Whether big-box, mom and pop, or upscale chain, the holiday season always means retailers are planning promotions and stocking inventory set to fly off the shelves. That being said, there is one issue that doesn’t deliver holiday cheer: Fraud linked to store branded cards. So, how can businesses curb holiday retail fraud?
Store-branded cards are nothing new, and date back to the early 1900s when stores offered regional “charge plates” to shoppers.
Since then, they’ve grown hand over fist in popularity – Synchrony Financial, provider of store brand cards for top retailers, grew purchase volume 17% year over year as of 2016, and continued its growth to $34.3 billion in Q2 of 2018.
However, this increased spending only really pays off if stores can keep holiday retail fraud to a minimum.
The Who’s down in Whoville: How top retailers stack up
Saying that store branded cards are important for driving sales and profits is quite an understatement. According to Morgan Stanley data, here’s how much store-branded cards contribute at top tier retailers:
Macy’s: 39% of profit in 2016, adding up to a massive $1.9 billion, and significantly higher than the 26% from 2013.
Kohl’s: 35% profit in 2016, a big increase from 23% in 2013.
Target: 13% of earnings, a small bump from 11% in 2013.
These brand credit cards can have a big impact on retailer bottom lines, but the issue of fraud is starting to take its toll.
Why holiday retail fraud is on the rise
Having employees promote store branded cards is a key strategy for retailers to increase revenues, making it imperative that they take action to keep fraud at bay, especially during the busy holiday season.
A central issue with regard to holiday retail fraud is how most retailers carry out customer authentication when a card is not present, thereby opening them up to fraudulent charges.
Let’s explore the specifics:
Previously, if a shopper didn’t have their store-branded card in their wallet at checkout, they were out of luck, and had to pay another way or abandon their purchase. Now in-store employees have faster computers and tablets, allowing them to look up customers so they can pay using a store account. Therein lies the problem, because store employees have few ways to verify that the account they’re looking up truly belongs to the person in front of them.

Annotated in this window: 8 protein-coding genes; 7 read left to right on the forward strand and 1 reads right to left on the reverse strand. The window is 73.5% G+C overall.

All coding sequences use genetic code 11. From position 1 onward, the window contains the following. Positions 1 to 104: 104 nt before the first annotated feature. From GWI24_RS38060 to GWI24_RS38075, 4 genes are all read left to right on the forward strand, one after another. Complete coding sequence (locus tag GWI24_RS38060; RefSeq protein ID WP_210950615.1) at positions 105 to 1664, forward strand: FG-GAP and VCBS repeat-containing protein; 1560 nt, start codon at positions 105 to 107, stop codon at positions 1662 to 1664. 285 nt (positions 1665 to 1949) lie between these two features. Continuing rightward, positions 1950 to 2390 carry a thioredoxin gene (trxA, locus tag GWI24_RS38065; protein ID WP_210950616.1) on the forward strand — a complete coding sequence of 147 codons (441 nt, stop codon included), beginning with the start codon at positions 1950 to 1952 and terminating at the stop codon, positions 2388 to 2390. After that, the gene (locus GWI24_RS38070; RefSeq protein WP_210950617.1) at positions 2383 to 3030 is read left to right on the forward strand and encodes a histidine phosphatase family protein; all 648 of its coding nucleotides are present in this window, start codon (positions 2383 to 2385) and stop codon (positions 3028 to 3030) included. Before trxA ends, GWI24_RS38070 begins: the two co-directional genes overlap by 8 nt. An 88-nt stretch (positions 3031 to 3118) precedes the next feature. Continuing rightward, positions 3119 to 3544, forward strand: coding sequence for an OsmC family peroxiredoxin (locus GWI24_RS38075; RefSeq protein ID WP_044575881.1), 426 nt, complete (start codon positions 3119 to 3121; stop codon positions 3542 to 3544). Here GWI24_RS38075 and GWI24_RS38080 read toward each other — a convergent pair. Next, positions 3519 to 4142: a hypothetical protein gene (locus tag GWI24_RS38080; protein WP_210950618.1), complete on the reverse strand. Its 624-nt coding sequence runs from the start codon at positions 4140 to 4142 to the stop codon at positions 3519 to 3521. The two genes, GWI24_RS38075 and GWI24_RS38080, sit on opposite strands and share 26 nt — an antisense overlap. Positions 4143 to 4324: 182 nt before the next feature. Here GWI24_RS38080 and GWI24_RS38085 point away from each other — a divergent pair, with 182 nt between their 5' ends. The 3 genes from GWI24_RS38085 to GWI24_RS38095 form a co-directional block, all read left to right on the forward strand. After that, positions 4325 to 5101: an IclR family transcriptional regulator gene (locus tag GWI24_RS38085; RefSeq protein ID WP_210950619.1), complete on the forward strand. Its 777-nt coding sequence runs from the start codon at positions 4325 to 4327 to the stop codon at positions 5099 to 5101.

Retailers like Nordstrom require two factor authentication to minimize the possibility of fraudulent changes. This involves the store associate looking up the shopper’s account, the customer having the store app, and verifying their identity using a QR code or SMS.
Though better than previous solutions, fake QR codes and SMS code interception hacks can make these security measures equivalent to putting a Band-Aid on a large wound. In addition, referrals sent from issuers to POS clerks in order to check shopper identification slow down checkout lines, ruining consumer experience and employee checkout efficiency.
So what are retailers to do?
Harnessing ingenuity: Make customer authentication safer with ultrasonic authentication
In order to verify shopper identity, retailers must carry out customer authentication securely, accurately, and seamlessly. One innovative means of accomplishing this is through ultrasonic authentication.
Shoppers might forget their store branded card or ID at times, but leaving their smartphone at home is much less likely. In order to implement this solution, retailers integrate ultrasonic data transmission software in their existing apps, requiring only standard microphones and speakers for use.
This allows retailers to authenticate shoppers with inaudible communication between the store employee’s POS and the shopper’s mobile device. Transactions are verified based on device proximity confirmation and utilizes their device’s biometrics and security measures, adding extra layers of security to the process.
Holiday sales can represent up to 30% of a retailer’s total yearly sales, so getting to the bottom of fraud is essential to improving sales and the customer experience simultaneously.
Whether a retailer chooses ultrasonic authentication or some other method, securing payments will protect customers and bottom lines.